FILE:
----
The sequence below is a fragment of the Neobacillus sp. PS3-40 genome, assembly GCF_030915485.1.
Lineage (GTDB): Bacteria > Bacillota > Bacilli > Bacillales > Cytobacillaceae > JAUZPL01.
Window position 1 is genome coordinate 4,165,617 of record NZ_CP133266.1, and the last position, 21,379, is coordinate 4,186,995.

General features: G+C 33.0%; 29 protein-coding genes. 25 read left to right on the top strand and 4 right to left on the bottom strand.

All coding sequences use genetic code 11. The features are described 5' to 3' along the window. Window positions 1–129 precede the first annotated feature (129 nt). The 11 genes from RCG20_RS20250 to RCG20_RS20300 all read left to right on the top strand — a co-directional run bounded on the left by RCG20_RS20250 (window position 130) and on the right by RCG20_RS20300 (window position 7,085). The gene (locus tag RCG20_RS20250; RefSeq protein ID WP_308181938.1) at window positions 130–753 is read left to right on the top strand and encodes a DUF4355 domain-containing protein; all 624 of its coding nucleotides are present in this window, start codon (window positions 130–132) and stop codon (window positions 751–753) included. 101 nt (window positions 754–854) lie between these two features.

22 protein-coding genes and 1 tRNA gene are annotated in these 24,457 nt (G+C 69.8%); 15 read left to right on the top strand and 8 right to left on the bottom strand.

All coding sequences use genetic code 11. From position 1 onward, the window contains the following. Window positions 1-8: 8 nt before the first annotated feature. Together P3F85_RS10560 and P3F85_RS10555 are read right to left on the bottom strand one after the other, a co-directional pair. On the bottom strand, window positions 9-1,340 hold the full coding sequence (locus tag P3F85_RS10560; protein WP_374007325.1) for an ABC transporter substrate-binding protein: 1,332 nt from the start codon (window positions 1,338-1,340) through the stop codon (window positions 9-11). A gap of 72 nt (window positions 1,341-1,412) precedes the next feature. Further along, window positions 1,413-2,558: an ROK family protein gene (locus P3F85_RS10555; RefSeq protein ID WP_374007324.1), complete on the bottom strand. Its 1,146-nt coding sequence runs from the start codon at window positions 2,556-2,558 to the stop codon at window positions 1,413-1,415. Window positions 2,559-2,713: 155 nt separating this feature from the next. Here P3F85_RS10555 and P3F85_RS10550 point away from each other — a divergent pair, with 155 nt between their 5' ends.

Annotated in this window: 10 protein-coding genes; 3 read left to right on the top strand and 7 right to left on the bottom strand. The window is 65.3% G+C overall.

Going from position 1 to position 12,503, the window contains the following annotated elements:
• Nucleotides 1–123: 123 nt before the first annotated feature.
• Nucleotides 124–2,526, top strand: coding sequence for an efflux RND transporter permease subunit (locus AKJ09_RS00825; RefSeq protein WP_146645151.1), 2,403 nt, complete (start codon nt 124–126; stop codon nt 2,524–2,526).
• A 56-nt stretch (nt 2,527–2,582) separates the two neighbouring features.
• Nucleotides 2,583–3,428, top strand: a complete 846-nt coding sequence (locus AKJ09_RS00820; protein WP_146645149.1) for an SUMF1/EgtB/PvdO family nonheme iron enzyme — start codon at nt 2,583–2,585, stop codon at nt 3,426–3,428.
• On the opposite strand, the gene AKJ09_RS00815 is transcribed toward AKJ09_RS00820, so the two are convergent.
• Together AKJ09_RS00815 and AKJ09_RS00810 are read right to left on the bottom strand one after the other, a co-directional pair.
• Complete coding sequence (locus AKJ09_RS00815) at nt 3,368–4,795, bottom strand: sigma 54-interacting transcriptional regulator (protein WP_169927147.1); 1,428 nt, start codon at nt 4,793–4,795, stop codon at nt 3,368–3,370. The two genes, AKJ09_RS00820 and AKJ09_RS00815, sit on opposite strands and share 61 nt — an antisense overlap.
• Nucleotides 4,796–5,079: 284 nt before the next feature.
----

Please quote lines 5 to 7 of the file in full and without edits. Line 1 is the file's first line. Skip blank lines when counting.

All coding sequences use genetic code 11. The features are described 5' to 3' along the window. Window positions 1–129 precede the first annotated feature (129 nt). The 11 genes from RCG20_RS20250 to RCG20_RS20300 all read left to right on the top strand — a co-directional run bounded on the left by RCG20_RS20250 (window position 130) and on the right by RCG20_RS20300 (window position 7,085). The gene (locus tag RCG20_RS20250; RefSeq protein ID WP_308181938.1) at window positions 130–753 is read left to right on the top strand and encodes a DUF4355 domain-containing protein; all 624 of its coding nucleotides are present in this window, start codon (window positions 130–132) and stop codon (window positions 751–753) included. 101 nt (window positions 754–854) lie between these two features.

22 protein-coding genes and 1 tRNA gene are annotated in these 24,457 nt (G+C 69.8%); 15 read left to right on the top strand and 8 right to left on the bottom strand.

All coding sequences use genetic code 11. From position 1 onward, the window contains the following. Window positions 1-8: 8 nt before the first annotated feature. Together P3F85_RS10560 and P3F85_RS10555 are read right to left on the bottom strand one after the other, a co-directional pair. On the bottom strand, window positions 9-1,340 hold the full coding sequence (locus tag P3F85_RS10560; protein WP_374007325.1) for an ABC transporter substrate-binding protein: 1,332 nt from the start codon (window positions 1,338-1,340) through the stop codon (window positions 9-11). A gap of 72 nt (window positions 1,341-1,412) precedes the next feature. Further along, window positions 1,413-2,558: an ROK family protein gene (locus P3F85_RS10555; RefSeq protein ID WP_374007324.1), complete on the bottom strand. Its 1,146-nt coding sequence runs from the start codon at window positions 2,556-2,558 to the stop codon at window positions 1,413-1,415. Window positions 2,559-2,713: 155 nt separating this feature from the next. Here P3F85_RS10555 and P3F85_RS10550 point away from each other — a divergent pair, with 155 nt between their 5' ends.